Posters (L-R) El-Koul Yehib, Nis'a Li-Shita'a, هـ-3.
When the Lebanon-Israel War erupted in the early 80's both now-divorced singers left Lebanon and immigrated to the United States, ultimately. Settling finally in L.A., Mohammed Jamal opened a felafel restaurant calling it 'Byblos' (the old name for Jubyl, Lebanon), and sang in it daily. In 1986, he opened another Arabic food Lebanese restaurant naming it 'Barada' which is a river in Syria in remembrance of his wife, continuing his life's passion and art, singing for the Aramerican-Lebanese expatriate community and those who came to listen in from Canada and nearby Mexico. Later, between the end of 1993 and 1994 he went back to Beirut to sing at some parties there. He sang live in many different countries like Syria, Jordan, Egypt, Britain, the U.S., Canada, Argentine, and Australia.

Mohammed Jamal in a T.V. interview.
His wife Taroub left for Cairo in the mid-80's after failing to make a huge success (competition was very strong from also-rising Egyptian pop singers like Fadhila Shakr, etc...), and after selling all her belongings she finally settled in the leafy-suburban Ma'adi district in Cairo. A few years later and in the late 90's, she surprised everyone by taking up the Islamic head-dress 'hijab', vowing off singing alltogether in 2003. She stopped singing now and only went back to Beirut for a glaucoma operation to her eyes in the year 2009.

Jamal and his ex-wife Taroub:
sitting again side by side.
The couple met once again in the Lebanese T.V. show Il-Maestro in September, 2009 where Lebanese singer Eileen Khalaf sang their most famous song Badee Shoufak Kil Yaoum (Ya Habibi), and at the end of the show both of them received complimentary honours the same as Salwa Al-Katrib and Samir Yezbeck before them had on the same T.V. show. Syrian pop singer Wael Jassar also remade one of their songs live on television and it became a huge hit with everyone around the Levant area where I live (song: 'Badee Shoufak Kil Yaoum' - I Want to See You Everyday which starts the Mohammed Jamal's Compilation that you can DL from the links provided below).

There is still a place for hope and love in war-torn Lebanon, and these expat singers are coming back again to settle in their original homes and live the rest of their days in peace away from the chagrin that is ten-a-dime common in western society.

As for me, Hammer: well... I want to listen to this wonderful duo every damn day! 

Farid Al-Atrache - فريد الأطرش.
Enjoy some of their best songs that I have managed to upload in record time here. You will get yerself two comps by Mohammed Jamal, and one by Taroub. Plus, a single (A'al Kournish) which was composed by oud God ('Goud', anyone?) Farid Al-Atrache (فـريد الأطـرش).


Taroub - طــــــــــــروب.
Mohammed Jamal - محــمد جــمــال.
Bonus uploads are some early-to-late-70's albums by Taroub for you to enjoy. Create some noise around with these, babes and babettes. Ohlrighty-oh?

Coo', coo'. Now dig.

Bonus Albums/ 'Taroubyat' - طروبيات:
Taroub - Jod Alaia Be'Nazra - (Just Give Me One Look) طروب - جود علي بنظرة.
Taroub - Rah El-Ta'ab - (All Trouble's Gone)  طروب - راح التعب.
Taroub - Soukkar - (Sugar) طروب - سكر.
Taroub - Aktoublak -(I Write To You) طروب - أكتبلك.

The more you listen to their songs, the more you'd realise this as a fact: that, yeah you can't get enough of their music. They were one of the best (and the first) duoes breaking into brave new pop sounds in the Arab world and they successfully shook the local casinos and night-club scenes in both Beirut, Lebanon and across the Arab region and changed many things around the Middle-East... forever.

As usual, yer gonna get yerselves a bonus Single album of A'al-Khournish ('A Walk On The Sea Promenade') as promised.

Taroub - A'al Khournish
طروب - عالكورنيش
Voice of Lebanon (VL 131 Single - 1974).

Special Extra Post:
Taroub's sister was a well-known ye-ye Syrian singer (Mayada - ميادة) who became famous, singing English-French language pop songs in the late 50's and early 60's. Their mother wasn't actually Sirkassian-Lebanese. Rather, she was Jordanian-Sirkassian (شركسيةأردنية). Their grandmother (on the side of their father) was Turkish and not their mother as most do think she was. They all moved to Amman, Jordan and stayed for 8 years during the Lebanese Civil-War.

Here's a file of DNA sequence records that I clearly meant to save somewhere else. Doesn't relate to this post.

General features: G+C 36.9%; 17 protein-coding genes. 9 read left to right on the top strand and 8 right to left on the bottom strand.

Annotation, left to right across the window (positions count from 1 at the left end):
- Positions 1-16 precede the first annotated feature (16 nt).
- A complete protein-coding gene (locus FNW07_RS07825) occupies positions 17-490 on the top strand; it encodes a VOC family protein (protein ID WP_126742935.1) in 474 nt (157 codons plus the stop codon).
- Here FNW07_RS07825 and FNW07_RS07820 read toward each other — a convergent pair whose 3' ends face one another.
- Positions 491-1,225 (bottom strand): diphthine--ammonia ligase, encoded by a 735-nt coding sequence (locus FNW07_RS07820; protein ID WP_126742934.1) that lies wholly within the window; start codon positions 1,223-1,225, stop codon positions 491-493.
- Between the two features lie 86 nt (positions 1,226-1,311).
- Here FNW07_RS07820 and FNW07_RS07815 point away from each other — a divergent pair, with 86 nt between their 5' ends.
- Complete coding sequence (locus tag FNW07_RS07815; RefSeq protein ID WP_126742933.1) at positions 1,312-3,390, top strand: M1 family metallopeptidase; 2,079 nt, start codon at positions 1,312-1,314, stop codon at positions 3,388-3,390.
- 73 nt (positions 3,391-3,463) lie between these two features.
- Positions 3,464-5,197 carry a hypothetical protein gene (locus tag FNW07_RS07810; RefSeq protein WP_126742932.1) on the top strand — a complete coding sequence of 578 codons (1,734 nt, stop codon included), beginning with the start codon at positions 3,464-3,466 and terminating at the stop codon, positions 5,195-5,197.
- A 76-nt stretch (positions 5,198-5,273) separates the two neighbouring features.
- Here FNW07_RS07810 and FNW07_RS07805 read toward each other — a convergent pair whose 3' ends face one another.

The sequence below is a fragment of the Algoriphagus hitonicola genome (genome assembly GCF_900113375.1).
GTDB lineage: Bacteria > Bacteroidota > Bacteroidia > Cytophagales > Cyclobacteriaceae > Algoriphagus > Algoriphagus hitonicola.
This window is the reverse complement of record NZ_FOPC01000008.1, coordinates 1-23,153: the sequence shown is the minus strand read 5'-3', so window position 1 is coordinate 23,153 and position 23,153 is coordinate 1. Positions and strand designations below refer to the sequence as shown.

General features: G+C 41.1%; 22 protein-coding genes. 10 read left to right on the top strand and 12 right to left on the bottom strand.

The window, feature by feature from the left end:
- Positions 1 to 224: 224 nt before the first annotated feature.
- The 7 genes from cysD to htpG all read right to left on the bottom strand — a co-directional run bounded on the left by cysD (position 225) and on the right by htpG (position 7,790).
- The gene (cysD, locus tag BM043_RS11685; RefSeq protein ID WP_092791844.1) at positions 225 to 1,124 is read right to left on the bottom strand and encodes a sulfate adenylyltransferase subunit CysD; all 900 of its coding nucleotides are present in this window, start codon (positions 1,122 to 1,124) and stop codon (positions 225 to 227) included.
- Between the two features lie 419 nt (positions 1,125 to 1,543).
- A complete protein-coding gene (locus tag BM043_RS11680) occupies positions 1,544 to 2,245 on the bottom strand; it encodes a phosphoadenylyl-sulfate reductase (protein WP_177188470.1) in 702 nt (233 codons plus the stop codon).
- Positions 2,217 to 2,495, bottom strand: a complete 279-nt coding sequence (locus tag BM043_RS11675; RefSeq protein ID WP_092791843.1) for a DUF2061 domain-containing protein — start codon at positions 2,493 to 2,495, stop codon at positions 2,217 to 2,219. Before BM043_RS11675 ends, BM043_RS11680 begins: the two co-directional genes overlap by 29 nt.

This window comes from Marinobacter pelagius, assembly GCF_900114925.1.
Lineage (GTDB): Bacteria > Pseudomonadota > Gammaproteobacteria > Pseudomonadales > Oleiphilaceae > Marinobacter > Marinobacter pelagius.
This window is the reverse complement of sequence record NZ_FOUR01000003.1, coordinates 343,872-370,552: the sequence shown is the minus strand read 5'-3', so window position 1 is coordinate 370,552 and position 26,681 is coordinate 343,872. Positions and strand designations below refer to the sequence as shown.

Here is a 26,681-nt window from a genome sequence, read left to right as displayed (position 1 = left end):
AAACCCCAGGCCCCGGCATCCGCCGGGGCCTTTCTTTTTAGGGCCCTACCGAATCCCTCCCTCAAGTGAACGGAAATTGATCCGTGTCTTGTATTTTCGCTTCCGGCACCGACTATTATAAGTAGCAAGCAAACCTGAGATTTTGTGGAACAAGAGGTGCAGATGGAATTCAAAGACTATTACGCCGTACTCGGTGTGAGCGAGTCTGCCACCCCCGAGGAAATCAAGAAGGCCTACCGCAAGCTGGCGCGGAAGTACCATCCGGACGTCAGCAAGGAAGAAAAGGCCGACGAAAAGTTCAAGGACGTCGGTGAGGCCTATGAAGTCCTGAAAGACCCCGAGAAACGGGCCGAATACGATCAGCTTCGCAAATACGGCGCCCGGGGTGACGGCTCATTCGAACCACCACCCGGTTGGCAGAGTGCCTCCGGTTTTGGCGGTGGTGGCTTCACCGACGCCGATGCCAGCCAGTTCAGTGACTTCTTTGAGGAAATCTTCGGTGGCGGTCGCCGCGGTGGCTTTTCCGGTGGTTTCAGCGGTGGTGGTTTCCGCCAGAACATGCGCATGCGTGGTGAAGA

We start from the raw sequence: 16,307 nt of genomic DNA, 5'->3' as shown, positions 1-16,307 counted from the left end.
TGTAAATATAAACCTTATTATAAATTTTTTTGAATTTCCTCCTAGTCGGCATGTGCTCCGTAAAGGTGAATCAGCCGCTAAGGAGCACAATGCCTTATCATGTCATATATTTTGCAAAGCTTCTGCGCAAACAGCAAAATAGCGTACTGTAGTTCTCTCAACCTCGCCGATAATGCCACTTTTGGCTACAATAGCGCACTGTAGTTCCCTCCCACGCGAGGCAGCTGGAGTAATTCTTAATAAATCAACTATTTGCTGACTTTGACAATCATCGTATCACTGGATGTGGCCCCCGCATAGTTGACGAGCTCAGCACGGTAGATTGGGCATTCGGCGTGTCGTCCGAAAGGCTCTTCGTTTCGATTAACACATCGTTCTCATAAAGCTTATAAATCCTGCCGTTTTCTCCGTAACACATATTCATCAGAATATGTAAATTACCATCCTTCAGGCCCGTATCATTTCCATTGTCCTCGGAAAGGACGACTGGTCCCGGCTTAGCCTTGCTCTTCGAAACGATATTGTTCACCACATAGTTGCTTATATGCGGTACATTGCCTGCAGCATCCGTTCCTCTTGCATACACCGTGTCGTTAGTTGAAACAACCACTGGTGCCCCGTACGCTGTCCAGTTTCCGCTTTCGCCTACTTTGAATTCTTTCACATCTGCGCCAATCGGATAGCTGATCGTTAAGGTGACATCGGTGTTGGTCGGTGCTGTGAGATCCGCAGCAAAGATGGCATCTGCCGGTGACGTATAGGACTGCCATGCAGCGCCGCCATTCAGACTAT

BrotherPhone Single Ya.. Ya.. Ya.. (BP 145) - 1964.
(Mayada - ميادة).
Mayada is fully Jordanian unlike her older sister Taroub who got the Lebanese nationality by marrying Mohammed Jamal. Mayada who still has herself the Jordanian nationality lives now in Scotland. She stayed there permanently after marrying her second husband who's British, (Richard Fief, turned a Muslim). They both have a son named Hussein. Sadly, Mayada had to quit so early on in her career because she stayed with her father in Jordan (which always had mediocre artistic prospects) while Taroub went to live with her mother after she got divorced back to Lebanon.
Many Thanks to Yazeed; the blog owner
of Yazeed.net for this image of 'Taroubyat'.
Taroub vs. Mayada:
Taroub was maybe... the true, rising child prodigy star winning the famous music talent T.V. show Alwan (ألوان - Colours:
Radio Damascus started airing it in the 40's) in the early 60's but it was Mayada who had a more cutting-edge progressive pop sound varying from chacha, to groovy Arabeat. Her songs were more 'Internationally-inclined' than Taroub's which could have given her a solid ground for stardom and not just winning a child's singing contest. You will find some songs so rare here sung by Mayada and I really do wish you all would enjoy these sounds and the more to come right here awnly awn...
The Audiotopia.
Jacqeuline's Single (Rafiqh Houbeikah).
Similar Artists (Mayada-soundalikes):
Jacqueline (جـاكلين), Randa (رانـدا), Mishka (مـيشكـا), Majdala (مـاجدالا).

Mayada's Single - Front and Back Cover.
 'Telefounak Mashghoul' -
Your Telephone's Busy.

'Haik Haik Temshi El-Helwe' -
This Is How The Pretty Girl Walks.

'Sheft El-Outta' -
I Saw The Cat.

Diggity dig!




Anonymous said...

hello, is it possible to show the track list for mohammed jamal's album best of, not alphabetically

Hammer said...

Sure. The Spelling might be a bittle diff 'ere. Dig.

1.) Kina Ana We Inti.
2.) Ma E'indi Mal (E'ndi Hal Alb).
3.) Kassim Sharqi Baladi.
4.) Ya Jammal.
5.) Ah Ya Umm-Hamadah.
6.) Mazzika Ya Mazzika.
7.) Meeli Ma Mal El-Hawa.
8.) Badee Shoufak Kil Yaoum.
9.) A'alawwi, Ya A'alawwi.
10.) Kinna Ana We Inti Niotmasaha A'ateraat.
11.) El-Dinya Houb.
12.) Hamaltakk Salami.
13.) La, Louli, La La.
14.) Re'hti, Re'hti.
15.) El-Matarat.
16.) Hal Layle.
17.) A'Droub El-Hawa.
18.) Yes'edli Sabahou.
19.) Seyartou Akbar.
20.) Inti Wel-Raks.

Have fun, Anon.